An unexpected challenge

It is that time again. Time for the 100 Word Challenge for Grownups. This one is the beginning of series of seasonally inspired journeys into creativity, or so I am led to believe. And no doubt there will once again be a whole slew of amazing contributions, as the number of participants in the challenge seems to grow every week, and they are all quite gifted. Some have already been created! We were even warned in advance about how wonderful today’s prompt would be, ensuring that all creative juices were flowing nicely.

Then the ding on my phone came along, the with a little text saying: “It’s here! It’s here!” I was specifically staying away from all things bloggy this morning to ensure all my creative juices were primed for today’s prompt. And it is a mighty good one. Except for one thing.

I am totally drawing a blank. In a way that I actually find oddly disturbing.

So today at least I am inspired by the prompt in another way, basically to explore this odd feeling of mine. Maybe if I get it out of my system I will clear the way for the actually creative piece being called for.

The challenge this week: ” I want you to choose a favorite carol and re-write it with the theme of a Christmas Dinner. You have to tell your readers which carol it is and they have to be able to sing your version back to themselves. That means the right tempo and beat. ” A very clever idea and sounds like fun. And as I say I am drawing a complete blank and have a hollow feeling in my gut that makes no sense for a simple bit of writer’s block.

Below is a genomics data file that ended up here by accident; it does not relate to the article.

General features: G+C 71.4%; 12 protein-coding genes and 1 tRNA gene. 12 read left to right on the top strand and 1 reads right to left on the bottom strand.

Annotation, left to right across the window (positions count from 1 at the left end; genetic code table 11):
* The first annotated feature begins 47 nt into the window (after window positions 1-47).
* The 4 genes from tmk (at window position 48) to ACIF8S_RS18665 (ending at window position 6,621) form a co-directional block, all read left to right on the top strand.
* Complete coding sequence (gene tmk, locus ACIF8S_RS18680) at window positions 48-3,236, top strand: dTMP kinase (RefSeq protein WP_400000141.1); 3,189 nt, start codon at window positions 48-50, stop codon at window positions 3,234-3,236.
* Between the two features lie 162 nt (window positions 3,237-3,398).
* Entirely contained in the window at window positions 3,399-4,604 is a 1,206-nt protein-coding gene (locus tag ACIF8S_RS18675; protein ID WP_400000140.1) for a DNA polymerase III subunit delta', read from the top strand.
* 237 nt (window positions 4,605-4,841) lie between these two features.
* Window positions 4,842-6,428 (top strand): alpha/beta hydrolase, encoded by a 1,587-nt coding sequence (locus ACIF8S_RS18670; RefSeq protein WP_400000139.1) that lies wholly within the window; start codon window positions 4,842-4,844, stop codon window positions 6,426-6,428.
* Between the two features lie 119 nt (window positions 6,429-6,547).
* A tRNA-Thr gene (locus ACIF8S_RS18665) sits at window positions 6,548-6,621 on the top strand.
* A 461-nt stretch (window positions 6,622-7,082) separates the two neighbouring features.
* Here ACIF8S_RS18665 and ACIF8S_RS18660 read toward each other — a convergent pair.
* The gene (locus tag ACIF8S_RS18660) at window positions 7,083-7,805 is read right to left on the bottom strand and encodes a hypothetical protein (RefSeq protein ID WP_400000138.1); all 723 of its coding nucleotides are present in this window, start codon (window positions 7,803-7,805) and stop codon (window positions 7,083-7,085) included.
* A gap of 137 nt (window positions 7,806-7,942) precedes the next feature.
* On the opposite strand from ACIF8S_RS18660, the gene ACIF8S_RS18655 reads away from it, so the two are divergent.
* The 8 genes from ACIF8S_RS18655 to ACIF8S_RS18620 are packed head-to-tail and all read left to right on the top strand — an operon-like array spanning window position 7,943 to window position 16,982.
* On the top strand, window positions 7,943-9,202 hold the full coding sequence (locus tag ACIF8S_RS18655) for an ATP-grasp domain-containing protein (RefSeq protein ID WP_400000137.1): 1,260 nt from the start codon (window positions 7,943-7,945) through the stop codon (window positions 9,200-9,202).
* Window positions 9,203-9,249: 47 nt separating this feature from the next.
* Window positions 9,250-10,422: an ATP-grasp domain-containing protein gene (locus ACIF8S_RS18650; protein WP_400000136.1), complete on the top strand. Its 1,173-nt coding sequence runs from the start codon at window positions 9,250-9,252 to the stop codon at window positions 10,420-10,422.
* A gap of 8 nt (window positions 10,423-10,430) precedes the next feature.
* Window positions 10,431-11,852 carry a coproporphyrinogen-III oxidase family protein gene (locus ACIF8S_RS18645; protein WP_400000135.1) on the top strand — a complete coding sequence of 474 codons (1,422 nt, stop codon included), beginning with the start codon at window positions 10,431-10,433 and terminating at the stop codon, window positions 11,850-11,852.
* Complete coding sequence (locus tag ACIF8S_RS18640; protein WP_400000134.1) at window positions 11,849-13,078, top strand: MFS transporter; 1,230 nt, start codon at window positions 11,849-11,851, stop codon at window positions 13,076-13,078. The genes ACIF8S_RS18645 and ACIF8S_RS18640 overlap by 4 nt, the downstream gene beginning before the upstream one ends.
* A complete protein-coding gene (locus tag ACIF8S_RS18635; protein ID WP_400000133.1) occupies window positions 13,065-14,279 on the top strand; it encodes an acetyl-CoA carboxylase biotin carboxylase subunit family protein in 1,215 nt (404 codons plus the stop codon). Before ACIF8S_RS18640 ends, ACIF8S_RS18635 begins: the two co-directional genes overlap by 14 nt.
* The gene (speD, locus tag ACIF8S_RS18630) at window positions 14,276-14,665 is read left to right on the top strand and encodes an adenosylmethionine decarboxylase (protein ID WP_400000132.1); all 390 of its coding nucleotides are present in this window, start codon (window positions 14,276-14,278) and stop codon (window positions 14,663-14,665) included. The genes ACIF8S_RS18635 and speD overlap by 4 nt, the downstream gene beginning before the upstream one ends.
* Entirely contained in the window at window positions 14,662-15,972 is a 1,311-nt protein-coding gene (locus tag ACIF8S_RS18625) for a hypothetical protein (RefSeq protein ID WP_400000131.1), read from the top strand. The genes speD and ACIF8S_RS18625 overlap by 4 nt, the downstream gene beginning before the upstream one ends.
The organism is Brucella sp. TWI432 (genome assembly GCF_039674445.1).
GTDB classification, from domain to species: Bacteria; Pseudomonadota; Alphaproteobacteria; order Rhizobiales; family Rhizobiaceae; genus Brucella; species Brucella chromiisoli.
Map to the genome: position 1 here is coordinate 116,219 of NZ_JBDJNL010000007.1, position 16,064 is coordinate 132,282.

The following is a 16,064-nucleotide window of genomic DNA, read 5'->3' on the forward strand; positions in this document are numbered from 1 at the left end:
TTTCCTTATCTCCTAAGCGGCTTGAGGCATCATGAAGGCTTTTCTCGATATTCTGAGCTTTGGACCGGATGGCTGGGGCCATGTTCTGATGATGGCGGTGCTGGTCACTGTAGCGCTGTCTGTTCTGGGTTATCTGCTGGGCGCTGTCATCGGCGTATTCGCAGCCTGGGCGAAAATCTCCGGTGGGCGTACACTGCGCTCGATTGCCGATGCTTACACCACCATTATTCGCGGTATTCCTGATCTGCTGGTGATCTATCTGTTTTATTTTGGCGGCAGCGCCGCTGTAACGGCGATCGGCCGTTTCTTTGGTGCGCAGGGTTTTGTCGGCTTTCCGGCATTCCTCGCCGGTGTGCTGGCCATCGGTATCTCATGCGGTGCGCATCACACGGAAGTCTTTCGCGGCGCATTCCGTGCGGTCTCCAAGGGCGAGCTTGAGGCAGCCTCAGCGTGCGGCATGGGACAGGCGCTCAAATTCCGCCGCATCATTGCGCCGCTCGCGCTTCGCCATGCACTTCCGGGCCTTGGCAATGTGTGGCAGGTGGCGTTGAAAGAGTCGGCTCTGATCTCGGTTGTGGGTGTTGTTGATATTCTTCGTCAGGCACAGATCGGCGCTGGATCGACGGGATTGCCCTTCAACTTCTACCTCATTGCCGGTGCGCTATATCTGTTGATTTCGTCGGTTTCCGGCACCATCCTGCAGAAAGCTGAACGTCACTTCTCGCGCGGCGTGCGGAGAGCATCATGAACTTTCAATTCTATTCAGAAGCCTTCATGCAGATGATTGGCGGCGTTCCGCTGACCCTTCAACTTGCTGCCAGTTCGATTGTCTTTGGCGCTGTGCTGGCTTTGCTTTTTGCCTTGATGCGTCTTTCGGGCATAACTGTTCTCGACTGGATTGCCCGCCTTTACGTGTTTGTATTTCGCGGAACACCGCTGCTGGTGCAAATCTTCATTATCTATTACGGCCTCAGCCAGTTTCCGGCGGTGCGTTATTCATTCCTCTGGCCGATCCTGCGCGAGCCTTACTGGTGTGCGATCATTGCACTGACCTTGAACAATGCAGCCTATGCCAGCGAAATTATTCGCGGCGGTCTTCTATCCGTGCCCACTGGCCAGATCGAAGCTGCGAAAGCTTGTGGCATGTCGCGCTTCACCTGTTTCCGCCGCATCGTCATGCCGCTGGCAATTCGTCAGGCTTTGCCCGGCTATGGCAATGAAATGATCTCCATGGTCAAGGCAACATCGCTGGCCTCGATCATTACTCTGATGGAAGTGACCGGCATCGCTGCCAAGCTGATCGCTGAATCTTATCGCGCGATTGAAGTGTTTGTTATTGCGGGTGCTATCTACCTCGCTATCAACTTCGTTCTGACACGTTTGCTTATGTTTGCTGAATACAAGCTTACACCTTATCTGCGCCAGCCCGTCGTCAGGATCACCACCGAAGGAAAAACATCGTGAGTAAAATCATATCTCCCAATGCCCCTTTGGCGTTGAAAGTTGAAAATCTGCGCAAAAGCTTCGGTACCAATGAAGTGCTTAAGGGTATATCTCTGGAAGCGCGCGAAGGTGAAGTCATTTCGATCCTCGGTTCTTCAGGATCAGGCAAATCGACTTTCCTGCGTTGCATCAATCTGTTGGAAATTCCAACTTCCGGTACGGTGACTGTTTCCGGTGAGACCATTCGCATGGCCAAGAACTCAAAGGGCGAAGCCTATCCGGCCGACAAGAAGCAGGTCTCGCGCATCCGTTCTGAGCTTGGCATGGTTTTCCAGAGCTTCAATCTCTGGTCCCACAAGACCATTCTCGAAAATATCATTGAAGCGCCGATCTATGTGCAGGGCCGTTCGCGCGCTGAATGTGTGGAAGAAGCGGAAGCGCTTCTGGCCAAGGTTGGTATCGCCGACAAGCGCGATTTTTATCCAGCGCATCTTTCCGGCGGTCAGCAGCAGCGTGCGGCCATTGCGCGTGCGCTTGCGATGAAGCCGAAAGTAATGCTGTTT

The question is: Why?

I look deep into myself for the answer and this is what I am finding. I have spent much of my life feeling that I did “not quite belong”. Never seem to quite be able to find my place. And it is more so during the holiday season. Not just because I was raised Jewish, but because this season is all about coming together; about celebrating family and the tradition and all that once was that makes our society special, as well as all that can be to improve it even more. Tradition has a role in stability, and the traditions that abound around the winter season are a major part of our cultural identity.

I have never been fully part of it.

I dawned on me that I don’t even know what a traditional holiday dinner is. Even thanksgiving never meant that much to me. In my mind, the Thanksgiving we just had  was the only really memorable one I have ever had, and the only one that remotely had a traditional feel about it for me.

Even more disturbing in some ways was the whole song side of things. Music is also a major part of cultural Identity, and while I have an appreciation of music,  and even some musical skill, it is not really a part of me. This too has always made me feel somehow alienated. I did not even realize that there is a difference between a Christmas carol and a Christmas song until today. And as much as music is one of the defining characters of the season, I realized that I don’t actually know the full words to a single song or carol. This itself adds to the whole sense of dislocation.

In recent weeks I have been scrubbing my soul in an attempt to rejoin the living, so this realization seems well in keeping with my recent journey. But oddly the hollow in my gut this time is almost painful, and I think that if I clear out the muck and replace it with clear fresh loving energy I will have made a major step in the right direction; a step that is most definitely necessary just because of how difficult it seems.

Therefore as challenging as this particular challenge actually is for me, I will attempt it.

But first I have to finish scraping the muck.